Shami's Shale Flail

Dissecting the latest attack on Bill White

Shami: Seems like the rock at rock-bottom is shale
Shami: Seems like the rock at rock-bottom is shale (Photo by Richard Whittaker)

There are few sadder sights than a political campaign caught in a death-rattle flail: But the latest attempts by Farouk Shami's camp to smear Bill White as a pollution profiteer seem particularly tragic.

Going into Monday night's Democratic governor's primary debate, Shami's campaign was running 16% in the polls to 49% for White. While Public Policy Polling said today they won't be doing another poll in this race for another two weeks, no one seems to think that Shami won any fans last night.

So, knowing this going in, why did Shami waste his one question on White's stance on natural gas drilling in the the Barnett Shale? So his people could release a statement late Tuesday that "Mayor White Has Major Stake in Barnett Shale Production Company" (breathlessly adding, "Maybe that's why Mayor White won't support a moratorium on drilling.")

Actually, Shami's campaign has been seeding the ground for this attack since Jan. 29, when they put out a press release in which Shami called for White to join him in backing a drilling moratorium. The only problem is that they're playing a really tenuous game of follow-the-money. In their latest statement, they say White has $2.2 million in oil and gas investments (hey, he's a Houston lawyer, what did you expect?), "with a substantial position in the giant Exxon Mobile." In December, Exxon bought Houston-based natural gas firm XTO Energy Inc., which drills in the area.

There are pollution issues surrounding Barnett Shale gas production, so much so that the governing commission of Dish (yes, the Dish that changed its name in exchange for free Dish Network broadcasting) declared a 90-day moratorium. This was triggered by the last round of Texas Commission on Environmental Quality testing on 94 drill sites in the region, in which recorded benzene levels were extremely high at two sites and elevated at 19 more.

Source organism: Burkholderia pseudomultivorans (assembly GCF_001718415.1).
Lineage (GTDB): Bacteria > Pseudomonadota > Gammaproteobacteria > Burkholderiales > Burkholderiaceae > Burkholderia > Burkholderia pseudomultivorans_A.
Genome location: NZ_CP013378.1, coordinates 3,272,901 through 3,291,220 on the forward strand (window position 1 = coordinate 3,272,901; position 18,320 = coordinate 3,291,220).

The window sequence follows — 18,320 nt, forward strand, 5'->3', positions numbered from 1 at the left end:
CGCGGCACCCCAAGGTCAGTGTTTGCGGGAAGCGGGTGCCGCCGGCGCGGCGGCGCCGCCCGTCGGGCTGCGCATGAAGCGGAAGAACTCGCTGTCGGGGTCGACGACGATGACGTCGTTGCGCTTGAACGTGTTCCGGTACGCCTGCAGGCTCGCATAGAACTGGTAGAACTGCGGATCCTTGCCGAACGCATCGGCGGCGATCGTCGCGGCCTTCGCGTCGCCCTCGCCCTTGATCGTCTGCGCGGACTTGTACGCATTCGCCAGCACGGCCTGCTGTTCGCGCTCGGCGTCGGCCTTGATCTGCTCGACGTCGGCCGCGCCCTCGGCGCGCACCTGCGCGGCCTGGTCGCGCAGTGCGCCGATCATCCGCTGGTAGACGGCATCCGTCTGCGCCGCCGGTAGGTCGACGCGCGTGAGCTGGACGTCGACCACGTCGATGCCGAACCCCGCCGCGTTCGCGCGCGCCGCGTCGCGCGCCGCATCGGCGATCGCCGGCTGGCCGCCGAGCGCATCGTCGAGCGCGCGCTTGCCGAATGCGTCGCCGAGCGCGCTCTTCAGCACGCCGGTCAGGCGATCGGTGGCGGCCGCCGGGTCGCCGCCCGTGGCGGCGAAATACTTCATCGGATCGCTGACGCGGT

Moratorium? Sounds like Shami was right, right? Er, no. It's not a moratorium on drilling, but on new permits. In fact, the Houston Chronicle reports that Dish Mayor Calvin Tillman said the delay is to allow them to reform their drilling rules "to incorporate some of the greener technology." White, on the other hand, said what he backed was enforcing the rules, leaving clean sites open (which is what Dish seems to want), then hit polluters with "heavy fines." Major offenders, he added, "should be shut down."

If Shami, who has kept his candidacy afloat with multi-million donations to himself, is going after White for being wealthy, that's a tough row to hoe. If this is an attack on White's environmental credentials, then this is the worst misfire by his campaign since alleging that White is a racist because he speaks Spanish and was born in San Antonio. It was White that severed Houston from the polluter-friendly TCEQ, established an independent local Bureau of Air Quality Control and, by actually enforcing state existing regulations, cracked down on industrial polluters in Harris County and cut emissions of major carcinogens – like benzene.

The even greater dramatic irony for Shami's campaign is that, according to the Fort Worth Weekly, in January Tillman echoed White's stance when he said, "As far as I'm concerned, TCEQ is part of the industry."

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KEYWORDS FOR THIS POST

Elections, 2010 Primaries, Bill White, Farouk Shami, Election 2010, Environment, TCEQ, Dirty Tricks, Barnett Shale, Dish, Calvin Tillman

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